The Newsletter of UNH Global Engagement
Fall 2013

Real-World Democracy—
an Egyptian Fulbright Scholar’s View of Events in Egypt


Contributed by Samah El Saied

To begin with, I was really excited to go back home after spending a full year in the U.S. I couldn’t wait to share my wonderful American experience with my fellow Egyptians. My role as a Fulbright scholar was not just teaching Arabic, my native language, to my lovely UNH students. Part of my scholarship is cultural — both in the U.S and Egypt. It is like being an ambassador there in the U.S and here in Egypt after coming back. I left the U.S. on June 1, 2013. I knew things had changed in Egypt since I left in 2012, and were not the way I would wish, but I was returning to family and friends and would have to live in the present reality of Egypt, at least for a while. I would also miss, I knew, the land of my dreams: America.

I kept hearing in my Fulbright conferences and orientations about what is called “culture shock.” They kept telling us that this culture shock might happen to us both in the U.S, as a new country we have never been to before, and back in Egypt as well, after getting accustomed to living abroad for a not-so-short period of time.

And they were right! Immediately upon my return, I felt kind of estranged from the entire Egyptian community; everything was a new experience for me. I was exploring everything that was going on around me and comparing it to what was going on in America and what my life was like there. Sometimes the comparison was hard and bitter at the same time. Bitter in that I left my country with great hope that it would change and I returned only to find everything the same as I left. That lack of change was really hard for me to face.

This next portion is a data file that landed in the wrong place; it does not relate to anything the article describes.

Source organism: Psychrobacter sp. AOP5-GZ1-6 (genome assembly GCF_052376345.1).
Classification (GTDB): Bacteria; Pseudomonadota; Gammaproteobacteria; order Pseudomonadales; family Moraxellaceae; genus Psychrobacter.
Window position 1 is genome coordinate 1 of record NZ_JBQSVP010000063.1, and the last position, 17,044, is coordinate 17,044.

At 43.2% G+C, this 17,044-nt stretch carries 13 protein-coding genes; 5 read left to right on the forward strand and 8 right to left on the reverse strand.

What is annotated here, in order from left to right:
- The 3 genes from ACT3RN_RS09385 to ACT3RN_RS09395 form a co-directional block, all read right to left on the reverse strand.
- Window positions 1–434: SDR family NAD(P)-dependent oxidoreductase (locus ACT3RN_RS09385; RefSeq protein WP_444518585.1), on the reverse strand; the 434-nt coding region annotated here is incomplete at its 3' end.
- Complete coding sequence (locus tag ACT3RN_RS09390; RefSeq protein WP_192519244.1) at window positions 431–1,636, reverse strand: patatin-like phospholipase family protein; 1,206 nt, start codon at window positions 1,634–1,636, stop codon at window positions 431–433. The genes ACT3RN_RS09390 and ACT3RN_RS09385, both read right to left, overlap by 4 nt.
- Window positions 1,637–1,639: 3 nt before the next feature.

Three weeks passed with me trying to accept the status quo. On June 30th, there was a demonstration. I was so excited about getting involved in this, not having missed one since January 25th, 2011—except for the events that led to the end of the Morsi regime, while I was at UNH. So June 30th felt like an amazing idea of restoring our revolution of January 25th. I found people in the streets asking me to sign the “Tamaroud” (Rebellion) document, inviting me to go to the streets in protest. I signed gladly. My feeling is that June 30th is a second wave of January 25th revolution.

It is not a counter revolution like what most people here say; neither is it a coup d’etat like the Western media call it. It is kind of a special case and a new lesson in democracy. Voting is not the only indicator of a democratic state; it is just one part of the process. The person who gets elected must be honest to the people who have placed their trust in him. He must be a guardian of minorities and their rights. He must be a president of every single citizen in his nation without belonging to any political party or organization. If he fails in fulfilling these promises, then his people who have elected him can also demand that he leave. They can just impeach him. So what happened in my country was a kind of "democratic impeachment" or a "popular impeachment" — no more, no less.